Unstable Policies, Bane of Real Estate Growth – Nyong

Richard Nyong is the Managing Director of Lekki Gardens. In this interview with MAUREEN IHUA-MADUENYI, he says more investment in housing will unlock the potential of the Nigerian economy.

Construction activities have dropped due to the economic recession, how has it been for Lekki Gardens?

Lekki Gardens is a business that was born in a season of adversity, difficulty and scarcity, and out of necessity. In 2009/2010 when we started the foundation of the business that evolved into Lekki Gardens, that is training people about real estate, it was during the season of the stock market crash. The real estate market was also down, particularly in Lekki. People were looking for alternative investment sources that will assure them of annual capital appreciation and peace of mind. People who bought properties for N120m in 2007, for instance, saw values dropped to as low as N80m. It was really bad. That was when we came into the game. So, our business is used to difficult times.

However, the economy is forcing us to be even more creative, prudent and ask questions differently, which is the beautiful side of it. But I know that nobody can deny the difficulty in the market space. Real estate is capital intensive in nature and in times of recession, the first place people try to cut down on is investing in the long-term. They want to focus more on immediate needs. Though, the market has shifted a bit, but our brand has been bold and consistent to face the economic headwinds as well as the challenges we have faced as a brand.

In getting creative, are you looking at new technologies such as dry construction?

When you face a challenge of this magnitude economy wise, you must be creative. To focus on technological creativity only is not going to solve the problem. Technical excellence is not what is missing in the market place. There is lack of funding, a change in people’s decision in terms of what they can afford to buy and what they want to spend their money on. People will rather hold their money. It is not like there is no money but people want to see the direction of the economy and want to be more intelligent about their expenses.

There is also blurriness from the centre. People don’t really know the direction of the economy. Everyone says 2015 was an election year, 2016 we want to know the body language of the leadership team of the country. Now, there is a lot of stability but still no business traction. In the biblical times, there were various times of famine; some because there was a siege on a particular country. If a famine occurs because the country’s key supply route has been blocked, you either apply diplomacy to negotiate your way out of the crisis or you go to war.

In another season, a famine may occur because of drought in which case you think irrigation, which is creativity in a drought. So, you must define the dynamics that brought a problem before you can become creative with finding the solution.

So, it is not only about the technical operations but fundamentally asking where we can play and what products will allow people to take investment decisions. It is the investing public that is your market focus and they are also the people holding on for the government to act. So, since we are in an economy like this, we want to know how to work on our products to know how to help clients pay their rents. We need to bring up ideas that tie buying a house to saving rents, or helping people not to pay rent anymore.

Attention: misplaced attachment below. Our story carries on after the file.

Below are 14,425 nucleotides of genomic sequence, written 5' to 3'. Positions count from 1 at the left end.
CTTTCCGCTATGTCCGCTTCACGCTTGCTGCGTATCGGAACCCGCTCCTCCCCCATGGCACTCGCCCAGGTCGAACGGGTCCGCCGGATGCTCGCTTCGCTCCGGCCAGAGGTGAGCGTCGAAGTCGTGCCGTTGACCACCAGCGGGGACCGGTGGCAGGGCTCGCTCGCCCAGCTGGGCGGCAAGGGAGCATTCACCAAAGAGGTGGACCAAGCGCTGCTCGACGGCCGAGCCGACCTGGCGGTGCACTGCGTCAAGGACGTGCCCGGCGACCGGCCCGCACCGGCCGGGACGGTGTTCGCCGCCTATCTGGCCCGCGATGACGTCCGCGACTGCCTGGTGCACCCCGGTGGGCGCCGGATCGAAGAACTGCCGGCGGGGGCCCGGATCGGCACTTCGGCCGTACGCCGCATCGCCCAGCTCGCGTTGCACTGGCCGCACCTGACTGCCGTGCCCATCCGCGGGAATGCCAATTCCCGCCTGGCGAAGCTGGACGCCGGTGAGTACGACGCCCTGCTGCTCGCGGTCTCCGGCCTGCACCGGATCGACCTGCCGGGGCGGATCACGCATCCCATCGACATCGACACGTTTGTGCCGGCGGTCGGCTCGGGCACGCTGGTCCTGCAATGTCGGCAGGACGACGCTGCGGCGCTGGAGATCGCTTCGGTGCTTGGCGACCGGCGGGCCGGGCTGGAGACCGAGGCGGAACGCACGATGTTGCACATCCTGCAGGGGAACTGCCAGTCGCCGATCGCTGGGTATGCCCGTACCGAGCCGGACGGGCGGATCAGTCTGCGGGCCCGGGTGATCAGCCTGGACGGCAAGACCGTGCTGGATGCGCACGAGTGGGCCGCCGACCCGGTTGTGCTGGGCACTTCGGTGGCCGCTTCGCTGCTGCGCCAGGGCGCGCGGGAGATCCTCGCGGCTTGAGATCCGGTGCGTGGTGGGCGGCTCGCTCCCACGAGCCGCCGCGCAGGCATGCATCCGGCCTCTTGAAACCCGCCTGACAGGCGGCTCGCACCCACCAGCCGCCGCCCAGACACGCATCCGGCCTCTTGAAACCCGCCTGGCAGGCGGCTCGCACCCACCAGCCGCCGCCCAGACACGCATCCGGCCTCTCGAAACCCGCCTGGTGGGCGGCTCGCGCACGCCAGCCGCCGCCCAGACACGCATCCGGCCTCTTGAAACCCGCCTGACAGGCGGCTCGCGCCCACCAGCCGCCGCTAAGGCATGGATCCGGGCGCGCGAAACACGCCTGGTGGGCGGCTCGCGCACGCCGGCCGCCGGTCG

Once you are able to do that, you begin to touch a new market space and access the financial inflow that you are worried about.

For us, it is more about asking questions on what to do in this kind of economy; it is an economy where money is scarce and prices are still going up. At the core of our business is creativity, so we are going back to the drawing board to see what is possible and doable, and that is what we are doing.

A lot of developers are considering rent-to-own as part of the creativity you are talking about. Are you looking in that direction too?

Our core model is an off-plan model that allows people to buy properties in locations they desire at far lesser prices. The rent-to-own scheme makes sense and, of course, we have a department that handles our own unique rent-to-own scheme. It is an important phase in our business as a real estate developer.

For each of us who have been able to provide same to clients, we are doing a huge service because the financing structure in the environment is quite tough for whoever wants to provide same. If you go international to get money, you have to pay locally, and the forex position has shifted tremendously in the last one year. So, if you borrowed at say N170 to the dollar, you will be paying at N480 now. It affects your financial planning. However, if you go to the local banks, they are taking their time to know who they want to give their money.

So, there is a squeeze and developers are trying to provide this kind of service for clients. Every company that is doing that is doing a good job; that is the way to build a market when there is nothing. As a business, we have looked at the situation and come up with not just a rent-to-own scheme, but something a bit more relevant to our market space. With 9.5 per cent interest mortgage, you can own a house. People are paying 35 per cent deposit and paying over five years, which is very competitive with what they would have paid to rent a property for five years. So, instead of saying how do you pay for 20 years, we help people pay for five years and own properties in very good locations. It is the least we can do.

A lot of people think that the concept of affordability is relative and that the private sector cannot really provide affordable housing. What is your take on this?

The private sector must provide affordable housing. It is relative like you said. For instance, what was relatively possible or called affordable last year is not what is affordable this year. What we did as a business was that when we came into the industry, we fought to reduce the price of houses by 30 to 70 per cent across locations where we played. A two-bedroom flat in Lekki was going for N20m to N28m before we came in, and we said we wanted to sell it for N13.5m and it sold.